Cybergirl: Kindergarten Class Photo

Photo of my daughter in a pink plaid skirt wearing a silver Cyberman robot helmet with her braids curling around the helmet.

Our school is an awesome school.

My daughter’s ordinary yearbook photo was taken last fall. When a packet came home last month offering a second photo shoot for parents who just want more photos of their kids, I noticed something. Props are allowed. You know, Johnny holding a football or Jane clutching a flute.

So I asked my daughter, “Would you like to wear your robot helmet for your class photo?” You bet she would!

It’s a Cyberman voice-changing helmet from the children’s science fiction TV show Doctor Who. Being in kindergarten, she hasn’t watched the show yet, so this thing remains a cool robot helmet to her. Being in kindergarten, she loves robots.

I asked our principal whether our idea was acceptable, and he consented so long as Mom or Dad brought the helmet to school at the time of the photo shoot, so as to not disrupt the class with the awesomeness of the helmet.

Her teacher was even more awesome, thinking it not a problem, but our daughter could carry it in a brown paper bag if we were worried.

I think the result was… AWESOME!  Can I say awesome again? Awesome.

Here’s a gratuitous video clip that covers why I love Doctor Who… a brainy female villain takes control of the Cybermen using the power of her own intellect, commands a giant steampunk Cyberman-shaped walking ship, and wreaks destruction on Victorian London until the Doctor stops her. As he always does, the Doctor gives his nemesis a last chance before resorting to a brainy sort of retribution, which is pretty much all someone armed with a sonic screwdriver could do. Okay, one caveat, he’s armed with a dimension vault in the clip.

Now is a great I mean awesome time to begin watching the show. The Doctor has just regenerated (a new actor is playing him) and all of the old storylines with reoccurring characters are completed. Some of the old villains will return, but everything else is new. Doctor Who airs April 17th on BBC America, or on April 3rd if you’re in the UK.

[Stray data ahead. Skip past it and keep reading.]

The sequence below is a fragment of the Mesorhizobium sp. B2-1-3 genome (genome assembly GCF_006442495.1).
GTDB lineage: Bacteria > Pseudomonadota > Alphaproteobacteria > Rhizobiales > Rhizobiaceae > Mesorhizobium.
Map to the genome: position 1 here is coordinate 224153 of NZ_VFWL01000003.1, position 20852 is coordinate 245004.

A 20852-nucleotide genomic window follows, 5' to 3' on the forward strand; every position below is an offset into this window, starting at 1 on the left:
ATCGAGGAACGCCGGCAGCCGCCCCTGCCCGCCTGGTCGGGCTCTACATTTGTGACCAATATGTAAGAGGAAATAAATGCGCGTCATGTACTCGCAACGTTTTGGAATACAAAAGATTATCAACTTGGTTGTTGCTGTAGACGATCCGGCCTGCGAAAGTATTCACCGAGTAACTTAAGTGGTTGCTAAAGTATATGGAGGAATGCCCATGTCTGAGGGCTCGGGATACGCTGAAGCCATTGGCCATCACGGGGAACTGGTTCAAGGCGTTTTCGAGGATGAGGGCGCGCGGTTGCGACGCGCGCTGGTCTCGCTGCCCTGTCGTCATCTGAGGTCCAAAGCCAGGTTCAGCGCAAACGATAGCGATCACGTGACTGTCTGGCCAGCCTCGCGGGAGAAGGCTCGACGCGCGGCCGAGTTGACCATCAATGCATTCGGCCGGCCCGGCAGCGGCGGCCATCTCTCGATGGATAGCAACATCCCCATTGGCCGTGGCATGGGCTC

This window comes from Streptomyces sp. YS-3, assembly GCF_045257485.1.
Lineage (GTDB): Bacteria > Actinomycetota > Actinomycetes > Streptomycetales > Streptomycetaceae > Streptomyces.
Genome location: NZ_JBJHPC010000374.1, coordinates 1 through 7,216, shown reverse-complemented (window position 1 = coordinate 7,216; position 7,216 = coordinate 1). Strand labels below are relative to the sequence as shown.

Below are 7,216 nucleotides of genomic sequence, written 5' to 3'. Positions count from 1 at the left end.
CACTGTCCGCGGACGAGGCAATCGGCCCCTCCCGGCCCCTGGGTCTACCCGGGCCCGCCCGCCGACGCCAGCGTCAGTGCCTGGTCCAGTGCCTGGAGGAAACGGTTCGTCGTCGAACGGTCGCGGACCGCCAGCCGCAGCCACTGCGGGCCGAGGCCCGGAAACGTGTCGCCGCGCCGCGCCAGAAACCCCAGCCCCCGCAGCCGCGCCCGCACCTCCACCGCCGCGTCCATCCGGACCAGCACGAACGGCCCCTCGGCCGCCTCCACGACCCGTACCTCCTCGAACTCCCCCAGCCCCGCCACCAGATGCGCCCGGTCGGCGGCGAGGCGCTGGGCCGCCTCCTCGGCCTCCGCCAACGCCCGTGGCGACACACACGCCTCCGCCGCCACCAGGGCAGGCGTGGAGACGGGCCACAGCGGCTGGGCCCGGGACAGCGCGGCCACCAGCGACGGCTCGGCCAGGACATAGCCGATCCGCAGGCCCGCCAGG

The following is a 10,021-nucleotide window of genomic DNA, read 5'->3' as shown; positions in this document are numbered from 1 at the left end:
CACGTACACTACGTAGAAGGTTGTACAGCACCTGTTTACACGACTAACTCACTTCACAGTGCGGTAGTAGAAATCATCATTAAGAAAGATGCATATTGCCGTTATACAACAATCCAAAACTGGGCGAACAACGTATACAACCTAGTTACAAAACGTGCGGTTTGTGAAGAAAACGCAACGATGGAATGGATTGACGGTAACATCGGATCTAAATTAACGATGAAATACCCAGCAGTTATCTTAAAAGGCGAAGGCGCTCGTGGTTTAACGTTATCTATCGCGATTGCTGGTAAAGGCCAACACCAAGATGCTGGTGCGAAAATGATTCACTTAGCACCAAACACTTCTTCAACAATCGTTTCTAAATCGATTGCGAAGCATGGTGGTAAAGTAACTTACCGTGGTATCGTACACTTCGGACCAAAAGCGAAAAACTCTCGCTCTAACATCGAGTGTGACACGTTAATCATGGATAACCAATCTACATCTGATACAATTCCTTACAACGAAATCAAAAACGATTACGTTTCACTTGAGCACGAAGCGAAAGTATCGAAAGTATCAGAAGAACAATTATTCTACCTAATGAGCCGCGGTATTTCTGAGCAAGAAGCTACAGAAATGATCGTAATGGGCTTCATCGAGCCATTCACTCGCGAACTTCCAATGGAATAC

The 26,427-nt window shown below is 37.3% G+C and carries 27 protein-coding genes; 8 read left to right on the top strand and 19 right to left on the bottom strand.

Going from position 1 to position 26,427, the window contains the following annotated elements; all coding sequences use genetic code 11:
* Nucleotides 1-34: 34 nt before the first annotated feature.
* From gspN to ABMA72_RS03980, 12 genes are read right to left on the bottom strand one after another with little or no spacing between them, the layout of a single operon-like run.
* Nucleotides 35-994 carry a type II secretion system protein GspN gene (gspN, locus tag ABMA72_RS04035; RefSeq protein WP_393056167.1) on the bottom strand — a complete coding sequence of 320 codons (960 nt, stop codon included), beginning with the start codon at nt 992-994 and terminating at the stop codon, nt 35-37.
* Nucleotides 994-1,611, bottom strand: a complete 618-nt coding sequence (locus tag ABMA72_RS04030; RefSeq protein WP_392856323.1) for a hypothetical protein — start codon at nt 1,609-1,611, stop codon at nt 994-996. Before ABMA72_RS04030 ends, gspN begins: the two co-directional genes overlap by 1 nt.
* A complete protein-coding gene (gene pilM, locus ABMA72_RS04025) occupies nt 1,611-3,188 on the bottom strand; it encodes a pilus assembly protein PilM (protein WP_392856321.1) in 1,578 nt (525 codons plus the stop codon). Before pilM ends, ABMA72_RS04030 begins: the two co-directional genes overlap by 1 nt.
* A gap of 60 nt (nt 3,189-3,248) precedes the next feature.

13 Responses to “Cybergirl: Kindergarten Class Photo”

  1. jill t says:

    what an awesome photo!!!

    March 26th, 2010 at 5:22 pm

  2. MIdge says:

    Ok, this is too cool! I’m a teacher and I absolutely HATE the spring photos done by this out-of-town company at the local schools. Such a money grab. I love that you turned their “bring a prop” scheme around on them.

    Thanks for giving me a laugh!

    March 26th, 2010 at 9:25 pm

  3. FB says:

    Your daughter’s school has an awesome principal.
    This is a great example of parents and educators working together to bring about something innovative and creative.

    March 26th, 2010 at 10:22 pm

  4. kell says:

    I never would have considered Dr. Who a children’s show — I guess I was a big fan in Middle School because it came on after we got dropped off by the bus in the afternoon.

    At our preschool a former preschool parent takes photos (he’s a professional photographer). My son was really into In-and-Out Burger and would wear a paper hat, white shirt, nametag (homemade by me) and red silk scarf (as an apron). The photographer took his photo once with the hat on and once with the hat off so I could have one or both. It’s a great marker for something that was really, really important to my son at the time.

    March 27th, 2010 at 12:18 pm

  5. AJ says:

    Kell, Doctor Who is for Harry Potter age kids to teens, although the rebooted series (since 2004) is quite a bit more dramatic and first-time adults enjoy it too. A basic tenet of the show is that kids love to be scared, so every episode includes some tense moments, if not scary moments. I like the show for its tendency for intellect to win over brute strength.

    March 27th, 2010 at 2:33 pm

  6. Jeanne says:

    I really take issue with Dr. Who being called a children’s show. Maybe it’s a “family” show now, but it’s one of the most intellectual shows on TV, and there have been a number of episodes that have been really violent, sexual, or have shown authority to be completely bogus, something I wouldn’t want my kids to see for awhile, or at least not in such a strong way. The original show was certainly for kids, with very simplistic explanations for each of the scientific events or gadgets.

    Leaving teens out of the picture, I’m pretty sure any Darlek scene would be too much for kid, especially when they take over London and Martha goes on her trek. It was almost too much for me.

    March 28th, 2010 at 4:20 am

  7. Jeanne says:

    Actually, that’s wrong. Whether you let kids watch it or not isn’t a big deal. My problem is that by calling it a kid show you’re belittling the program. It’s an amazing show. It’s certainly better than the drell sometimes on TV here. (Have you ever seen a preview for “Two and a Half Men”?) I’m sick of things that are science fiction or fantasy being called kid shows. Dr. Who has fantastic character development, plot, depth, and witty dialogue (sometimes it’s hokey, yes). There is nothing about it that makes it not for adults. You wouldn’t say that Star Trek was a kids show.

    March 28th, 2010 at 4:26 am

  8. AJ says:

    Jeanne, I would call the original Star Trek a children’s show. It was canceled after 3 seasons because of “its disproportionately high children and teen viewership which made it unattractive to network advertisers.” Science fiction works on multiple levels for multiple ages.